Marijuana Business: Licenses and Permissions

Are you thinking of starting a marijuana business? A few years ago this might have seemed like something you would have no option to do, but in the modern age a lot of areas now allow cannabis businesses. The legalization of cannabis in a lot of the USA and other areas means that you can become a mogul in the world of cannabis. However, you must follow all of the local laws and guidelines.

Cannabis is still regulated to a very high level, and this is a good thing. There have to be guidelines in order to keep the use of cannabis safe (and the supply of marijuana, of course).


Basic Legal Requirements

There are a few basics to be aware of. Because of all of this regulation, you need to make sure you are complying with the standards within the state in question. Where your business operates will play a big part, as will the area of business you are working in. For instance, actually growing marijuana might have different restrictions to selling it.

A business license is one of the very first steps, along with a permit and registration documents. 

You will need:


A general business license – this will legally allow you to trade as a business in the area specified.

Your tax ID number – This means you can be tracked by the tax authorities and it prevents issues like money laundering.

Permits – Issued to allow you to operate in certain business sectors. Different permits may be needed for different cannabis businesses. For instance, if you prepare edibles, you may need a license for food prep.

Business formation documents – These formalize the business, partners involved and who has the responsibility and liabilities within the business.

“Doing business as” filing – This is a document that allows you to trade as a name different to your own, and to effectively brand your marijuana business for cannabis marketing purposes.


Business License Requirements for Cannabis

Unfortunately, we can’t give you one specific set of requirements that covers the whole of the USA. Different states and counties have their own set of requirements and you will need to check these in your locality. For instance, some states have only allowed a few companies to have business licenses for cannabis.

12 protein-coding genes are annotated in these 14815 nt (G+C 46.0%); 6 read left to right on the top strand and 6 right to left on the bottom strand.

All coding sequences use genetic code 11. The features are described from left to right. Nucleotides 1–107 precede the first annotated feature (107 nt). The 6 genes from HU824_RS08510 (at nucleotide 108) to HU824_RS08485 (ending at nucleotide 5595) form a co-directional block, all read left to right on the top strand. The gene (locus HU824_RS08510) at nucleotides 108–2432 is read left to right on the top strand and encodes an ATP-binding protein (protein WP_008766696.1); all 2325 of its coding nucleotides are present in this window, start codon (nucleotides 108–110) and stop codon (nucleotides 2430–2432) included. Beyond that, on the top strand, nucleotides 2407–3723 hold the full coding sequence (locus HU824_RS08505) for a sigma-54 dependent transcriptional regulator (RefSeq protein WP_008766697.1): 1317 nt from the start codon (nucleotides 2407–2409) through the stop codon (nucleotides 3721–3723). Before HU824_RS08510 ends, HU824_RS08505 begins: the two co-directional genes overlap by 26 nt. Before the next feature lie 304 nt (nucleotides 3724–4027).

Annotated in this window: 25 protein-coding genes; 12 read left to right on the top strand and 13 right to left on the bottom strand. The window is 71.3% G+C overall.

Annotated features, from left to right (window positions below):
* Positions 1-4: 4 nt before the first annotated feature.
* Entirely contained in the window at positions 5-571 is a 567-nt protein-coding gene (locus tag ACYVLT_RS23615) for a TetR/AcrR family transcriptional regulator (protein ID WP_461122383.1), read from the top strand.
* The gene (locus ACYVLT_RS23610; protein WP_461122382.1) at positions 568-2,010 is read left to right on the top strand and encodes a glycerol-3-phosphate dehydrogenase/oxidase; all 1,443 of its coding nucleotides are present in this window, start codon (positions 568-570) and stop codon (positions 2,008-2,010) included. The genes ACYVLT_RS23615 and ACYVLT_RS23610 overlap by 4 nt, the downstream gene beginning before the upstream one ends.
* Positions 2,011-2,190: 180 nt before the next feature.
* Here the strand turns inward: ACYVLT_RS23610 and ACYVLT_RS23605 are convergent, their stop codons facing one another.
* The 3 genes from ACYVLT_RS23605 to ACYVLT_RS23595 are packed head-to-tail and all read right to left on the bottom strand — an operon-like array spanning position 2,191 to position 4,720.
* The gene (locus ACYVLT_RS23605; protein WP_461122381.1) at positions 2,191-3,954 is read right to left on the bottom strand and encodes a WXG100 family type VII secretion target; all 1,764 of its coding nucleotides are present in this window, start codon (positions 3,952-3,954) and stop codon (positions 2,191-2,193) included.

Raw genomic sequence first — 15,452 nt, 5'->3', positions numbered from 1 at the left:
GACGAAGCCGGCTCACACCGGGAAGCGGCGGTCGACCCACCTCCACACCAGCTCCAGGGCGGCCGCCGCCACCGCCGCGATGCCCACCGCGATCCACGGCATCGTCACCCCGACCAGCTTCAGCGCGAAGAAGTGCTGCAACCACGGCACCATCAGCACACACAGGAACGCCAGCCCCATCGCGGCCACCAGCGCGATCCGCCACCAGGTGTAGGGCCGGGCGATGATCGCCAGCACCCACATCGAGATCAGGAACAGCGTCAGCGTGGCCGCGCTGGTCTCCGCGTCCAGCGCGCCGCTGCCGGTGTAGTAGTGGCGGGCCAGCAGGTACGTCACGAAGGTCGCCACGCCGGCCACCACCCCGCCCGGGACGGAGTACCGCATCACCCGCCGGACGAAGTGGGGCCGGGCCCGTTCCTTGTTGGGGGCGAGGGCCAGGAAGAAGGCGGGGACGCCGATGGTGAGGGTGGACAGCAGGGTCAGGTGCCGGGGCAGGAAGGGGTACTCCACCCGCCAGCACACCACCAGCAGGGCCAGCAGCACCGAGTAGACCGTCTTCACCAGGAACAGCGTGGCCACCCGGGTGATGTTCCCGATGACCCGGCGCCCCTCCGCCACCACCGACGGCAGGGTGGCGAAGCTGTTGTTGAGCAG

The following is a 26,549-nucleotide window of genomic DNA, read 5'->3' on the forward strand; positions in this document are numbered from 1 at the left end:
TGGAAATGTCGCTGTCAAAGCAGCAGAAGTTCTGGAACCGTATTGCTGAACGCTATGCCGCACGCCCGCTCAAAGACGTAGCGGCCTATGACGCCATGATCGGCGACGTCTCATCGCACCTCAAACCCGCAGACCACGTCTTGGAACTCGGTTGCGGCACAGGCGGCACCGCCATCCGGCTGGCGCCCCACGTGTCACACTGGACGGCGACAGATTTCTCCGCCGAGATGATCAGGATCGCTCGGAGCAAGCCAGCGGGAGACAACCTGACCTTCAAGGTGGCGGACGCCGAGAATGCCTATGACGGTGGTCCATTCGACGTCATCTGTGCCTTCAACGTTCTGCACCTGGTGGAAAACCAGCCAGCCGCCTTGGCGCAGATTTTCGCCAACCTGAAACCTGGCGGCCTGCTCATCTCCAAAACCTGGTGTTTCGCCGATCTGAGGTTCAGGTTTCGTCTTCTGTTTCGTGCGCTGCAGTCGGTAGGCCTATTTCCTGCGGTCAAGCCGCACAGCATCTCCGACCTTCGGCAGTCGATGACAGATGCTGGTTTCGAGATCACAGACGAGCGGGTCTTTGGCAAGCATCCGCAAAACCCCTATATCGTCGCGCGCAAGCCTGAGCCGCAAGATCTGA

When applying for a cannabis business license in your local area, a lot will depend on your personal background and residency, too. If you have been convicted of crimes in the past it is very unlikely that you would be issued with a cannabis business license.

While we wish we could advise on the specifics of licensing, the best way to get this information is to speak to local state government or consult with local law practitioners to help you to establish what is required. A solicitor will be needed to keep you safe from a legal standpoint.


Which department is responsible for licensing?

This is another question to which there is not one simple answer. The responsible department can vary depending on where you are based, too.

In many states you might need to file all of your paperwork with your Secretary of State office. There may be local agencies who are responsible for cannabis licensing though, so it is worth checking.

In Nevada, for instance, the responsibility of regulating all of the recreational and medical marijuana falls on the Department of Taxation.

Californian businesses have the option to go through agencies such as the Bureau of Cannabis Control, CalCannabis Cultivation Licensing and Manufactured Cannabis Safety Branch. These are all responsible for different areas of the cannabis industry, so work out whether you are involved in cultivation, retail or production before contacting one. 


Pay close attention to local regulations

It really is the best piece of advice anyone can give you. States are all responsible for their own cannabis laws, and they all have different pieces of legislation and guidelines. The locality in which you plan to operate will dictate exactly what licenses and permissions are required. There is a lot of red tape in a lot of the USA, so don’t take any chances with what you are doing. Make sure you are legally covered before trading.

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